ArtSlant - Recently added en-us 40 Emily Roz - Front Room Gallery - November 7th - December 28th <p>The paintings in Emily Roz&rsquo;s exhibition &ldquo;Ripe&rdquo; will surely make you blush. Referencing seedpods of a specific Southern Magnolia tree from the artist&rsquo;s youth in Chapel Hill, these lush, tactile paintings exude the sexuality of the reproduction system of the <em>Magnolia grandiflora. </em>The large, cone-like forms of the Magnolia fruit are made from multiple ovaries, which bear vivid red seeds, that hang from the individual follicles by long silken threads. Roz&rsquo;s depiction of these intimate parts of the pods is done at a larger scale, which arouses one&rsquo;s desire for closer inspection.</p> <p>Emily Roz exaggerates the visceral and sensual qualities
 of the pods through the use of saturated colors and the 
drama of baroque light. Roz enhances the shallow visual 
depth with the macro-texture of each form. She captures 
each minute detail of the final stages of propagation as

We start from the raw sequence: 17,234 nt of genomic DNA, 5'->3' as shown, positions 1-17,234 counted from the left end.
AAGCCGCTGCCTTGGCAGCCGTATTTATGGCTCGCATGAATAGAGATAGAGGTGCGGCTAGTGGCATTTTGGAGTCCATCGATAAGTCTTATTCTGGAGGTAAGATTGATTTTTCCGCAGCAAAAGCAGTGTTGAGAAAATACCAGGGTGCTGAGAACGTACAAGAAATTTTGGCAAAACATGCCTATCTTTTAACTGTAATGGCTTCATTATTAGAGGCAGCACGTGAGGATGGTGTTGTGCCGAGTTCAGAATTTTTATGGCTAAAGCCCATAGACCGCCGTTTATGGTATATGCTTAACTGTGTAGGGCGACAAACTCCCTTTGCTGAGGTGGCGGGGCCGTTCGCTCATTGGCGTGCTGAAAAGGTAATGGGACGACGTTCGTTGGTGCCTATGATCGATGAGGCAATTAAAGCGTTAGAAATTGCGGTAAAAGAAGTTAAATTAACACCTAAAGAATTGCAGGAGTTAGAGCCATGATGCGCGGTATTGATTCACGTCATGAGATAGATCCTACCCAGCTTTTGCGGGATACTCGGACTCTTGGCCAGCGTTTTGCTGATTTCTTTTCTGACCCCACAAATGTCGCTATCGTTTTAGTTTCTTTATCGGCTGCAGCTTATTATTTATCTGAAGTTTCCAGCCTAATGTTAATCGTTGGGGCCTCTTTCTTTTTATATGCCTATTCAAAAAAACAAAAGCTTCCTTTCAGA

the hard, lustrous crimson seeds protrude and penetrate their tantalizing furry enclosures. The exacting detail of these structures is counterbalanced by her use of the flat blue negative space surrounding the pods. These seemingly infinite fields of color paired with intense detail are inspired by Roz&rsquo;s love of Northern Renaissance and Flemish paintings that use color in both realistic and symbolic ways.</p> <p>&ldquo;These paintings are my way of flirting. They want to turn you on, in a painting kind of way. Their texture and shapes may make you blush while their color and light appeals to you on a more cerebral level. Plants and animals have evolved for their essential purpose: to procreate. In these paintings I explore how both artworks and people pull out all the stops to get attention. These paintings are reminders of the universal impulse to use whatever resources we have to attract and connect, physically, emotionally or intellectually.&rdquo;</p> <p>- Emily Roz</p> <p>Born in 1972, Emily Roz received a BA from Hampshire College where she studied Art History, Literature and Weaving. She went on to receive an MFA in Fiber from Cranbrook Academy of Art. Her work has been exhibited nationally and internationally. She has been reviewed in <em>The New York Times, New York Magazine, Time Out New York, The Washington Post, Joy Quarterly, W+G</em> <em>Williamsburg News + Art, Apollo Magazine, The Brooklyn Rail and NewCity Chicago. </em>Emily was raised in Chapel Hill, North Carolina and currently works in Queens, and lives in New York with her husband and son. This is her third solo show at the Front Room Gallery.</p> Wed, 29 Oct 2014 19:08:33 +0000 George Horner - Judith Charles Gallery - November 4th - December 6th <p>Judith Charles Gallery is pleased to announce the first solo exhibition at the gallery by art world fixture George Horner, <em>I Gave You a Retrospective at the City Dump</em>. Horner is a multi-disciplinary artist whose work uses humor, insult and wit to tell a personal story. The works often leave one with a smile and a feeling of nostalgia. Horner has been making art for over 30 years. The show is comprised of mostly text based letterpress posters and neon signs gleaned from personal conversations and overheard banter. &nbsp;His work has been featured in Artforum, Art in America, New York Magazine, as well as countless other publications. He has recently exhibited at the San Antonio Museum of Modern Art. Horner has participated in countless exhibitions around the world including many prestigious New York galleries over the years. Please join us on for the opening reception on Tuesday November 4<sup>th</sup> from 6 pm to 9 pm. &nbsp;</p> Wed, 29 Oct 2014 19:02:00 +0000 - Smack Mellon - October 7th - November 6th <p>The application deadline is&nbsp;November 6, 2014, 4PM EST</p> <p>The 2015 Studio Program will be housed on the lower level of Smack Mellon&rsquo;s building at 92 Plymouth Street. &nbsp;The residency will take place from June 1, 2015 - May 15, 2016.</p> <p>Smack Mellon offers free studio space to eligible artists for an eleven-month period. The program provides 6 artists working in all visual arts media a free private studio space and a $5000 fellowship (dependent upon funding). The program does not provide living space. Artists also have access to shared facilities that include: a state-of-the-art digital production lab, including a set of 27" iMac workstations professionally configured for video and graphics editing, calibrated video monitors, a 3D-capable HD projector, surround-sound monitor speakers, flatbed scanners, a wide-format photo printer, a color laser printer and wireless internet access; a fabrication shop; and a shared kitchen/lounge area. Our staff is on-hand to provide technical support and to respond to the studio needs of our resident artists.</p> <p>Artists have access to a wood and metal fabrication shop with equipment including table saw, grinder, drill press, welding equipment, and hand tools. &nbsp;</p> <p>Studios range in size from 250 to 300 square feet. Not all studios have windows. Artists will not be permitted to choose their studio.</p> <p>Artists who are accepted into the program must be prepared to actively use their studio a minimum of 50 hours a month or they will lose it.</p> <p>**Please also note that due to the possibility of flooding in our basement studios, we strongly recommend that artists keep anything valuable off the floor at all times; therefore artists accustomed to working on the floor should think carefully about whether our studios will meet their needs.&nbsp;</p> <p>Eligibility<br />All applicants must be United States citizens or legal Permanent Residents of the United States, 18 years or older, may not be enrolled in any degree program, and must be able to demonstrate need for a studio. Applicants may not be a resident artist in another studio program at the same time as the 2015-16 Smack Mellon residency.</p> <p>Selection Process<br />A panel of arts professionals and artists will review applications and select artists for the 2015 season. Artists will be selected based on the quality of their work and their potential for making the most of their time in the program. All applicants will be notified by email. Please do not call the office for selection results.</p> Wed, 29 Oct 2014 18:29:22 +0000 Bruce Wrighton - Laurence Miller Gallery - October 30th - December 20th <p><span style="font-family: arial, helvetica, sans-serif; font-size: medium;">Laurence Miller Gallery presents <em>Bruce Wrighton: The Downtown Men, </em>a series of 20 color portraits taken in downtown Binghamton, New York, between 1986 and 1988. </span></p> <p><span style="font-family: arial, helvetica, sans-serif; font-size: medium;">In the two years prior to his death, at the age of 38 in 1988, Wrighton photographed extensively on the streets of Binghamton, using a cumbersome 8 x 10 inch tripod-based camera. His subjects had to pose as long as six minutes while Bruce ensured that everything was correct in his viewfinder. In that time, his subjects would relax and drop their defenses, thereby allowing the photographer to produce an image both enduring and sympathetic. The parking lot attendant, the security guard, the man in the Johnny Cash tee-shirt - all responded to Bruce's quest, as he worked to produce a body of work offering a unique slice of America.</span></p> <p><span style="font-family: arial, helvetica, sans-serif; font-size: medium;">Wrighton's portraiture has often been compared to that of August Sander and Diane Arbus. His work is in many important museum and corporate collections, including the Getty Museum, the Rijksmuseum in Amsterdam, the California Museum of Photography, Goldman Sachs and&nbsp; Dow Jones in New York, and the University of Pittsburgh.</span></p> Tue, 28 Oct 2014 20:05:29 +0000 Will Brown, Thomas Devaney, Vincent Katz - Laurence Miller Gallery - December 4th 5:30 PM - 7:30 PM <p><span style="font-family: arial, helvetica, sans-serif; font-size: medium;">Laurence Miller Gallery hosts an evening with photographer Will Brown - celebrating his monograph <em>The Picture that Remains,</em> published earlier this year. There will be a book signing, including the artist himself as well as Thomas Devaney, whose poems&nbsp;accompany the images in the book, and Vincent Katz, who wrote the introductory text.&nbsp;There&nbsp;will also be poetry readings by Devaney and Katz, as well as&nbsp;by Yvonne Jacquette and Jacob Burckhardt, who will read the poems of Edwin Denby.&nbsp;</span></p> Tue, 28 Oct 2014 19:33:53 +0000 Will Brown - Laurence Miller Gallery - October 30th - December 20th <p style="text-align: justify;"><span style="font-family: arial, helvetica, sans-serif; font-size: medium;">Laurence Miller Gallery presents <em>Will Brown: A Tender Light,</em> featuring 28 intimate black-and-white photographs taken in the early 1970's in Queen Village, an old mercantile area in south Philadelphia. This will be Brown's first solo exhibition in New York.</span></p> <p style="text-align: justify;"><span style="font-family: arial, helvetica, sans-serif; font-size: medium;">Storefronts, old cars, and neighborhood residents are the primary focus here. Most often shooting early on Sunday mornings, Brown was able to capture scenes when the streets were mostly deserted, bathed in&nbsp;a very tender light - dusty shopfront windows, bedraggled Cadillacs, old apartment buildings with their windows and doors now tinned-up. The quality of light is reminiscent of the light in Eugene Atget's early morning vistas of Paris and the surrounding parks.&nbsp;</span></p> Wed, 29 Oct 2014 15:44:38 +0000 Daniel Gordon - Wallspace Gallery - October 30th - December 20th <p style="text-align: justify;">Wallspace is pleased to announce<em> Screen Selections and Still Lifes</em>, Daniel Gordon&rsquo;s second solo exhibition at the gallery, opening Thursday, October 30th and running through December 20th.</p> <p style="text-align: justify;">The exhibition is comprised of two bodies of work, a new group of large-scale still lifes, the artist&rsquo;s most ambitious and complex to date, and a new body of work, <em>Screen Selections</em>, which takes the textile-inspired backdrops Gordon uses in constructing his tableaux as a point of departure.</p> <p style="text-align: justify;">The still lifes on view compress a range of historical iconography into one cacophonous plane through a post-internet assemblage that includes analog and digital processes. Skulls, vases, fruit and vegetables are rendered in impossible perspective, made manifest through an obsessive culling and meticulous reconstructing&nbsp; of internet images. Here, Cubism, German Dadaism, Fauvism, Wiener Werkstaatte textiles and digital artifacts collide to form a vibrant surface, reverberating across time periods and styles.</p> <p style="text-align: justify;">While the still lifes are immersive and almost psychedelic in their optical density, the<em> Screen Selections</em> assert themselves as abstract compositions that appear divorced from time, place or context. In these works, Gordon selects sections from his constructed backgrounds and re-presents them as their own discrete, self-referential works. The patterning and colors that once framed objects within the compositions are now foregrounded and flattened out, reintroduced into the two-dimensional plane (i.e. screen) from which they were initially extracted.</p> <p style="text-align: justify;">Daniel Gordon (b. 1980, Boston, MA) holds a BA from Bard College and an MFA from Yale School of Art. He is the recipient of the 2014 Paul Huf Award and has participated in numerous important group exhibitions including New Photography 2009 at the Museum of Modern Art, NY and Greater New York 2010 at MoMA PS1. His work is currently on view in a solo exhibition, <em>Shadows, Patterns, Pears</em>, at FOAM, Amsterdam and in Secondhand, at Pier 24, San Francisco. The following books on his work are available at the gallery:<em> Still Lifes, Portraits and Parts</em>,(Morel, 2013); <em>Flowers and Shadows</em>,(Onestar Press, 2011); and <em>Flying Pictures</em>, (powerhouse Books, 2009).</p> Tue, 28 Oct 2014 16:57:39 +0000 Maurizio Cattelan - Venus Over Manhattan - November 7th - January 10th, 2015 <div class="section panelOverview panelOverview" data-selector="Overview"> <div class="text-overview showFullText"> <p style="text-align: justify;">From 7 November&nbsp;to 10 January 2015&nbsp;Venus Over Manhattan and Sotheby&rsquo;s S|2 (30 October &ndash; 26 November 2014) will present&nbsp;<em>Cosa</em> <em>Nostra</em>, the first major exhibition of Maurizio Cattelan&rsquo;s work since <em>Maurizio Cattelan:&nbsp;All,</em>&nbsp;the 2011/12 Guggenheim retrospective, and the artist&rsquo;s subsequent retirement. Curated by Adam Lindemann, this exhibition will showcase a range of works from Cattelan&rsquo;s career, including many of the artist&rsquo;s most recognizable iconography that has made him one of the most idiosyncratic and unique of his generation. A direct response to&nbsp;<em>All</em>,&nbsp;<em>Cosa Nostra</em>&nbsp;will utilize a distinct and dramatic exhibition design in each presenting venue, highlighting the artist&rsquo;s works as powerful, individual objects. At Venus Over Manhattan, the works will exist in isolation; at S|2, the viewer will be immersed in their images.</p> <div class="textFull"> <p style="text-align: justify;">Alexander Rotter, Co-Head of Sotheby&rsquo;s Worldwide Contemporary Art Department, commented: &ldquo;Maurizio Cattelan is one of the most distinctive artists of our time. Whether we are amused, shocked, or even outraged, no one can walk by a Cattelan without appreciating the profound force of his work.&rdquo;Adam Lindemann commented: &ldquo;Our title of&nbsp;<em>Cosa Nostra</em>&nbsp;refers to Maurizio&rsquo;s Italian roots and sensibility, as well as to my confidence in him. It&rsquo;s also a wink to S|2 and Venus&rsquo;s collaboration on this exciting double show.&rdquo;</p> <p style="text-align: justify;">Cattelan&rsquo;s body of work forces his viewers to consider their position within the world. His absurdist compositions are unsettling both physically and psychologically. This is most profoundly realized in the works which display taxidermied animals in a variety of environments.</p> <p style="text-align: justify;">In 1997, Cattelan observed the decrepit, pigeon-filled Italian pavilion of that year&rsquo;s Venice Biennale prior to the opening. He responded by presenting taxidermied birds sprawled throughout the space in a work entitled&nbsp;<em>Turisti,</em>&nbsp;thus elevating this debris to the level of high art. The exhibition will feature all of the taxidermied animals in Cattelan&rsquo;s repertoire.</p> <p style="text-align: justify;">In the&nbsp;<em>Untitled</em>&nbsp;sculpture using a broom and canvas, Cattelan recalls the monochromatic paintings of Piero Manzoni and Lucio Fontana to create a self-supporting balancing act using the weight of the object resting on the canvas to shape the pictorial plane. The artist recalls Duchampian humor by using found objects to question the nature of the art object as well as the nature of the art world much like the Arte Povera master himself. Executed in 2009, one from this edition of three was jointly acquired by the Menil Collection, Houston and the Dallas Museum of Art.</p> <p style="text-align: justify;"><em>Ave Maria</em>, from 2007, is comprised of three uniformed arms extending bodiless from the wall in a fascist salute. Confronting issues of mass violence, power and conformity, Cattelan&rsquo;s severed arms are hung on the wall as if a decorative element in a home. Instead of uniforms, the arms don everyday business suits, drawing an analogy between the everyday banality and conformity of office life and fascist Germany.</p> <p style="text-align: justify;">Throughout his career Cattelan has reveled in the interplay between good and evil, humor and irreverence. With the unnerving wax sculpture&nbsp;<em>Him</em>, the artist confronts us with the head of Adolf Hitler on the kneeling body of a twelve-year old boy, hands clasped, if not quite in prayer then in a gesture of obeisance unlikely in history&rsquo;s most reviled leader.</p> </div> </div> </div> Tue, 28 Oct 2014 16:51:42 +0000 Artie Vierkant - Untitled New York - November 2nd - December 14th <p style="text-align: justify;">UNTITLED is certified to announce Artie Vierkant&rsquo;s first solo exhibition with the gallery, <em>A Model Release</em>.</p> <p style="text-align: justify;">Vierkant&rsquo;s work often exists at the intersection of the abstract conceptual ideal of an object and its physical manifestation. With a focus on where these two points bridge and diverge, the artist has most recently engaged the notion of intellectual property. In his ongoing series <em>Exploits</em>, Vierkant has negotiated directly with intellectual property holders of various kinds for the right to produce objects based on their properties. Crucially for Vierkant, this means the work is not <em>about </em>intellectual property &mdash; it <em>is </em>intellectual property. Sourcing this as a material for producing work, the artist explores the reality that whether it is a persons right to their own image or the rights to produce an object (as in the case of a patent), we live in a culture that readily formalizes abstract territories and makes them available for negotiation and exchange.</p> <p style="text-align: justify;">The exhibition consists of two distinct, albeit intimately related, bodies of work. The back room is composed of two patents from the artist&rsquo;s <em>Exploits </em>series, in which he has been licensed from the patent holders to produce &lsquo;Detachable storage rack for a metallic structure&rsquo; by Rex Rothing of Key Largo, Florida, and &lsquo;Air filter and method of constructing same&rsquo; by George Love of Baltimore, Maryland. As the newest iteration of the <em>Exploits </em>series, which debuted last year, the works here acknowledge the breadth that a piece of intellectual property is able to entail, demonstrating the amorphous boundaries that can exist within a single piece of intellectual property, and its expansive possibilities.</p> <p style="text-align: justify;">The video on display in the front space, <em>Antoine Office, Antoine Casual</em>, represents a departure from the <em>Exploits </em>series, although employing similar ideas and questions. Instead the video turns this concept of property toward the idea of image rights and the body. For <em>Antoine Office, Antoine Casual </em>Vierkant has captured two photographic 3D scans of the same individual. Depicted in both office and casual attire, Antoine&rsquo;s image has been animated using stock motion capture data, effectively making his image perform the actions of other individuals.</p> <p style="text-align: justify;">Vierkant&rsquo;s work looks beyond surface level questions of representation and symbolism, and instead works in the domain of taking an active and actual involvement with the structures and issues he seeks to engage. Through doing so, the artist opens a broader conversation about the informational systems and structures governing our immaterial and material experience.</p> <p style="text-align: justify;"><strong>Artie Vierkant </strong>was born in 1986 in Brainderd, Minnesota. He lives and works in New York. Vierkant received his MFA from the University of California San Diego in 2012. He has had recent solo exhibitions at Higher Pictures, New York (2014), New Galerie, Paris (2013), and Exile, Berlin (2013). He has also recently participated in group exhibitions at galleries and institutions including Ullens Center for Contemporary Art, Beijing, China (2014), International Center of Photography, New York (2014), UNTITLED, New York (2013), Fonds M-Arco, Marseille, France (2013), Institute of Contemporary Art London (2012), and Carlos/Ishikawa, London (2012).</p> Tue, 28 Oct 2014 16:45:26 +0000 Jolika Sudermann, Alma Söderberg - The Goethe-Institut (Wyoming Building) - November 4th 7:00 PM - 8:00 PM <p style="text-align: justify;">In this performance, the duo <strong>Sudermann &amp; S&ouml;derberg</strong> explore elements of language and communication that cannot be found in the dictionary. <em>A Talk</em> is a journey into the musicality of spoken language and the melody, gesture, and rhythm of human interaction. <br /><br /> <strong>Jolika Sudermann</strong> studied dance theater in Hamburg and mime at the Amsterdamse Hogeschool voor de Kunsten. She teaches at Tanzfabrik Berlin and also engages in community dance and theater projects with adolescents and asylum seekers. <br /><br /> <strong>Alma S&ouml;derberg</strong> works as a choreographer and performer after having studied flamenco, contemporary dance, and choreography. She creates performances where sound, movement, and speech are of equal importance. She also performs with the Berlin-based ensemble, John The Houseband.</p> Tue, 28 Oct 2014 16:40:18 +0000 Thomas Scheibitz - Tanya Bonakdar Gallery - October 23rd - December 20th <div class="text"> <p style="text-align: justify;">Tanya Bonakdar Gallery is pleased to announce the gallery's eighth solo exhibition with Thomas Scheibitz. Entitled <em>Studio Imaginaire, </em>the exhibition presents new painting, relief and sculpture by the artist that invite exploration of the studio as a space between workshop and utopia. Pushing beyond the studio practices of predecessors ranging from Courbet to Mondrian and Bacon, Scheibitz utilizes the formal elements of painting to investigate iconographic questions and the rhetoric of the signifier and the signified. </p> <p style="text-align: justify;">The title of the exhibition, <em>Studio Imaginaire,</em> references Andre Malraux and the <em>Mus&eacute;e Imaginaire</em>, an idea that Scheibitz identifies with in his own practice of collecting and referencing an ever-expanding archive. In the <em>Mus&eacute;e Imaginaire</em>, Malraux sought to amass two-dimensional graphic representations of art from all cultures and time periods, which could be curated, juxtaposed, and reconfigured with limitless facility. Thomas Scheibitz&rsquo;s new works skillfully bring together selections culled from the artist&rsquo;s vast collection of found imagery, in a continuation of the artist&rsquo;s hallmark practice developed over nearly two decades. From fashion photography to Renaissance-era maps, Scheibitz gathers visual information that interests him and then uses it as source material. Through layering, refining and expanding upon these images taken from the common lexicon of contemporary experience, Scheibitz synthesizes the various forms into compositions that superbly distill the amalgamation of relationships in the final tableau. In a similar sense, Scheibitz riffs on Malraux&rsquo;s <em>Mus&eacute;e Imaginaire</em> with the desire to examine the studio itself as a crucial space in which ideas, images and styles can freely coalesce.</p> <p style="text-align: justify;">&nbsp;</p> <p style="text-align: justify;">The works in the exhibition are united by both their formal characteristics and their palette of bright primary colors, steely blue-grays, and vibrant neons. Numerals and letters find equal footing with the simplified geometries of pyramids, stars, and arrows. Distilled into formal icons, these elements are the building blocks of the artist&rsquo;s precise compositions.</p> <p style="text-align: justify;">&nbsp;</p> <p style="text-align: justify;">In the downstairs gallery, Scheibitz presents paintings that represent the imagined space of the studio, which are meant to function as places for mental reflection. In each work, the artist alludes to the creative process, while also complicating our perception of it. For instance, in the large-scale painting <em>Wheel of Fortune </em>a central ring demarcates a type of organizational diagram whose contents belong to some unknown system of logic, an assemblage of colors and symbols purposefully suggested while their meaning is decisively left open. In the titular painting of the exhibition, alphanumeric icons and recognizable symbols are brought together in the field of the imagined artistic workspace to construct and define the planar elements that slip between didactic representation and an abstracted composition.</p> <p style="text-align: justify;">&nbsp;</p> <p style="text-align: justify;">Upstairs, reliefs are featured in the main space, in addition to the installation <em>Stage Imaginaire </em>in the side gallery. &nbsp;The elements that compose the stage set serve as a kind of parallel and three-dimensional explanation of Scheibitz&rsquo;s formal vocabulary, showing how the artist arranges and rearranges his compositions.&nbsp;A large format letter &ldquo;A,&rdquo; or perhaps an artist&rsquo;s easel, mingles with the compositional elements of paintings here materialized in three dimensions. In these works, Scheibitz investigates the concept of "viewable storage," a space somewhere between still life and conceptual laboratory, which is simultaneously both private and exhibit-ready. Scheibitz sees the assembly of these components as the expression of an intimate mental space, which he translates into the subjects of relief pieces like <em>Portrait E.S., Cloud </em>and<em> Guitar</em>. This transmutation of ideas and imagery is the process by which the artist forms the grammar of the <em>Studio Imaginaire</em> and undertakes the endeavor to reify the imaginary.</p> <p style="text-align: justify;">&nbsp;</p> <p style="text-align: justify;">Based in Berlin, Thomas Scheibitz&rsquo;s recent notable exhibitions include <em>ONE - Time Pad</em> originating at MMK, Museum f&uuml;r Modern Kunst, Frankfurt Am Main and traveled to Baltic Center for Contemporary Art, 2012-2013 (solo); <em>Thomas Scheibitz: Lineage ONE / Stilleben &amp; Statistics</em>, Jarla Partilager, Berlin, 2011-2012 (solo); <em>Thomas Scheibitz: Il flume e le sue fonti/ The River and its Source</em>, Collezione Maramotti, Reggio Emilia, Italy, 2011 (solo); <em>Surveyor: An exhibition of human exploration, observation, and construction of the landscape</em>,&nbsp; organized by Curator Heather Pesanti, Albright-Knox Art Gallery, Buffalo, NY, 2011 (group); <em>If Not in This Period Of Time - Contemporary German Painting1998-2010,</em> Museu de Arte de S&atilde;o Paulo, Brazil,&nbsp; 2010-2011 (group); <em>A moving plan B- chapter ONE, Selected by Thomas Scheibitz</em>, The Drawing Room, London, 2010 (group); <em>Der ungefegte Raum</em>, Galerie im Taxispalais, Innsbruck, Austria, 2010 (solo); among others.</p> </div> Tue, 28 Oct 2014 16:34:27 +0000 Klara Liden - Reena Spaulings Fine Art - November 1st - November 1st Tue, 28 Oct 2014 16:29:16 +0000 - Recess Activities, Inc. - November 1st 3:00 PM - 5:00 PM <p style="text-align: justify;"><em>A European friend once wrote to me, &ldquo;I wish your country will open up one day.&rdquo; What a strange word, I thought: &ldquo;Open up!&rdquo; Is it not what the policeman shouts at the door? Open up to what or whom? To modernization? To the global market? To capitalism? To penetration? Or, less aggressively, to adaptation? Or, ultimately, to translation? Or is it just opening up a space, some sort of a void?</em> &mdash;Bavand Behpoor, &ldquo;Politics of Opening: Translation as Authorship&rdquo;</p> <p style="text-align: justify;">Architect and scholar Craig L. Wilkins, writer Bavand Behpoor, and curators of The Back Room, Ava Ansari and Molly Kleiman, will discuss the strategies, challenges, and urgencies for devising proactive and celebratory engagements with marginalized spaces in Iran and the US. The event will act as a coda to the eight-week, three-channel telepresence workshop conducted this spring by The Back Room in collaboration with CultureHub, with participating artists, architects, and writers at Sazmanab Center for Contemporary Art, Tehran; and Mani Studio, Isfahan. The program is supported by La MaMa and The Doris Duke Foundation for Islamic Art.</p> <p style="text-align: justify;">November 1, 3pm<br /> <a href="" target="_blank">RSVP</a></p> Tue, 28 Oct 2014 16:25:50 +0000 Hans Haacke - Paula Cooper Gallery - 521 W. 21st Street - October 25th - November 22nd <p style="text-align: justify;">The Paula Cooper Gallery is pleased to present an exhibition of works by Hans Haacke. The show, on view from October 25 to November 22 at 521 West 21st Street, will include installation, sculpture, and photography from various periods of Haacke&rsquo;s fifty-year career. Opening Reception October 25, 6-8pm.</p> <p style="text-align: justify;">The most recent work on view will be the maquette for <em>Gift Horse</em>, 2013, Haacke&rsquo;s winning proposal for the Fourth Plinth at London&rsquo;s Trafalgar Square. The bronze sculpture depicts the skeleton of a horse, derived from an engraving by George Stubbs, whose equine portraits reflected the equestrian culture of the British upper class. An electronic ticker tape&mdash;tied to the horse&rsquo;s foreleg like a bow on a gift&mdash;displays the live feed of the London Stock Exchange. Here, the artist makes an oblique nod to Adam Smith whose 1776 book <em>The Wealth of Nations</em> marked the birth of modern capitalism and introduced the commonly cited yet often misunderstood idea of &ldquo;the invisible hand of the market&rdquo; as the source of common welfare. According to the artist, &ldquo;Some 250 years later, followers of Smith&rsquo;s &lsquo;mythical hand&rsquo; flock to the City of London, to Wall Street and other market places around the world, while the less fortunate look to the bare bones of the horseplay of today&rsquo;s gentry.&rdquo; The final sculpture, which will measure over 13 feet in height, will be unveiled in Trafalgar Square on March 5, 2015 and on view for eighteen months.</p> <p style="text-align: justify;">In <em>Together</em>, 2013, Haacke revisits his seminal 1969 installation, <em>Circulation</em>, examples of which are now in the collection of the Museo Nacional Centro de Arte Reina Sof&iacute;a in Madrid and the Generali Foundation in Austria. In this work, water is pumped from two sources through a continuous and interconnected network of transparent tubing. Haacke&rsquo;s interest in the circuitous flow of elements laid the groundwork for his other systems, which explore interaction and interdependence within physical, biological and social structures.</p> <p style="text-align: justify;"><em>Condensation Floor</em> is one of the original works of Haacke&rsquo;s canonical <em>Condensation</em> series, which he initiated in 1963. Water evaporates and condenses in a sealed Plexiglas box responding to changes of light and temperature in its environment. In this floor-bound work from that period, the reflective properties of light and water are dramatically displayed along a six-foot-square surface.</p> <p style="text-align: justify;">The show will also include a selection of new photographs by the artist.</p> <p style="text-align: justify;">Haacke has lived and worked in New York since 1965. He was born in Cologne, Germany in 1936 and attended the Staatliche Werkakademie in Kassel from 1956 to 1960. He was awarded a Fulbright Grant in 1961 to study at the Tyler School of Art at Temple University in Philadelphia. From 1967 to 2002 he taught at the Cooper Union in New York City. He has been given many one-person exhibitions at museums including the Museo Nacional Centro de Arte Reina Sof&iacute;a, Madrid, the Akademie der K&uuml;nste, Berlin, the Tate Gallery, The New Museum of Contemporary Art, and the Centre Georges Pompidou. His work was exhibited at the 2000 Whitney Biennial, four times at documenta (1972, 1982, 1987, 1997) in Kassel and at biennales in Gwangju, Sharjah, Johannesburg, S&atilde;o Paolo, Sydney and Tokyo. Haacke was awarded the Golden Lion with Nam June Paik for their German Pavilion at the 1993 Venice Biennale. In 2000, Haacke&rsquo;s permanent installation <em>DER BEV&Ouml;LKERUNG (To The Population)</em> was inaugurated at the Reichstag, the German Parliament building in Berlin, and in 2006, he completed another public commission in Berlin, this one on Rosa-Luxemburg-Platz, commemorating the famous philosopher and activist for whom the square was named.</p> Tue, 28 Oct 2014 16:18:13 +0000 Alexander Kaletski - Mary Boone Gallery - 5th Ave. - October 30th - December 20th <p style="text-align: justify;">On 30 October 2014, Mary Boone Gallery, in cooperation with Anna Zorina Gallery, will open at its Fifth Avenue location <em>Red Carpet</em>, an exhibition of works by ALEXANDER KALETSKI.</p> <p style="text-align: justify;">This new body of work captures the artist&rsquo;s unique peripheral perspective on an American culture fueled by celebrities, fame and red carpet iconicity. Although riddled underlying commentary, the work evades conceptual heavy handedness - a testament to Kaletski&rsquo;s sly wit and refined artistry.</p> <p style="text-align: justify;">The artist&rsquo;s formative years were spent in the Soviet Russia where red embodied authority. The color was used pervasively in propaganda to depict dictators with an aura of distinction and dominance. Bold red symbolized devotion to Communist ideology and nationalism. Constantly surrounded by slogans and flags, Kaletski grew bitter toward the ubiquitous color. Upon moving to America, the color took on a different meaning. Red no longer represented dictatorship, but instead symbolized entertainment, sexuality, fame and luxury.</p> <p style="text-align: justify;">With <em>Red Carpet</em>, Kaletski has produced a collection of paintings that not only are humorous, sophisticated and thought provoking, but also complex and culturally telling.</p> <p style="text-align: justify;">Each painting begins with an abstract form created through the interaction of a drippy white background and the deep red path, creating a diminishing perspective. The resulting passageway is dually suggestive of a journey to nowhere and an entrance into a lifestyle of glamour and success.</p> <p style="text-align: justify;">After decades of living in New York, Kaletski no longer sees red as solely indicative of political sentiments, but more profoundly as a celebration of American optimism.</p> <p style="text-align: justify;">The red carpet broadens the horizon and lures one to accomplish seemingly impossible goals. His new red emphasizes both the achievement of success as well as the contingencies of life on a pedestal.</p> <p style="text-align: justify;">The exhibition, at 745 Fifth Avenue, is on view through 20 December 2014 and will run concurrent with a show of the Artist&rsquo;s work at Anna Zorina Gallery in Chelsea.</p> Tue, 28 Oct 2014 15:45:31 +0000 Francesco Clemente - Mary Boone Gallery - 24th St. - November 6th - December 20th <p style="text-align: justify;">On 6 November 2014 Mary Boone Gallery will open at its Chelsea location <em>Two Tents</em>, an exhibition of new work by FRANCESCO CLEMENTE.</p> <p style="text-align: justify;">A tent fulfills a fundamental human need for shelter, yet nomadic peoples throughout history have fashioned them not only for physical protection, but as a psychic refuge.</p> <p style="text-align: justify;">Francesco Clemente has spent his forty-year career as a nomad, proceeding from his native Italy and alighting for extended periods in New York, Brazil, and India. The quest manifest in his work is for an understanding of the self that traverses geography and civilizations.</p> <p style="text-align: justify;">Here Clemente presents <em>Angels&rsquo; Tent </em>and <em>Devil&rsquo;s Tent</em>, a pair of voluminous Mughal-style canvas tents &ndash; each ten feet high and twenty feet wide &ndash; that square off with one another in the main Gallery space. Created in cooperation with craftspersons in Jodhpur, India, the tent exteriors are richly painted, decorated, and embroidered with repeating wave or cloud-like formations that give the effect of opulent camouflage.</p> <p style="text-align: justify;">Clemente has painted every surface of the interior of each tent with pertinent imagery. The <em>Angels&rsquo; Tent </em>features angels reclining on plinths amid symbols of weightlessness &ndash; rainbows, umbrellas, leaves, netting &ndash; all in the intense pastel colors of Holi pigments.</p> <p style="text-align: justify;">Darker hues define the <em>Devil&rsquo;s Tent</em>, where earth-bound subjects dominate: skeleton, suited men in monocle and top hat, bees and honeycomb, a firing brick kiln. Clemente brilliantly evokes the potent opposing forces that define human nature and beliefs.</p> <p style="text-align: justify;">A group of twenty-five works on handmade paper created in Delhi in 2013-2014 combine Clemente&rsquo;s distinctive execution of watercolor with Indian miniature painting. The figural subjects portray the breadth of sensual, emotional and spiritual experience. </p> <p style="text-align: justify;">Intricate gold patterns added by traditional artisans give the backgrounds the shimmering look of Indian silk brocades.</p> <p style="text-align: justify;">Also on view in New York concurrent with the exhibition is <em>Francesco Clemente: Inspired by India </em>at the Rubin Museum of Art. This show affords a deeper understanding of Clemente&rsquo;s long engagement with the culture and artistic practices of India. </p> <p style="text-align: justify;">The Mary Boone Gallery exhibition, at 541 West 24 Street, is on view through 20 December 2014.</p> Tue, 28 Oct 2014 15:41:27 +0000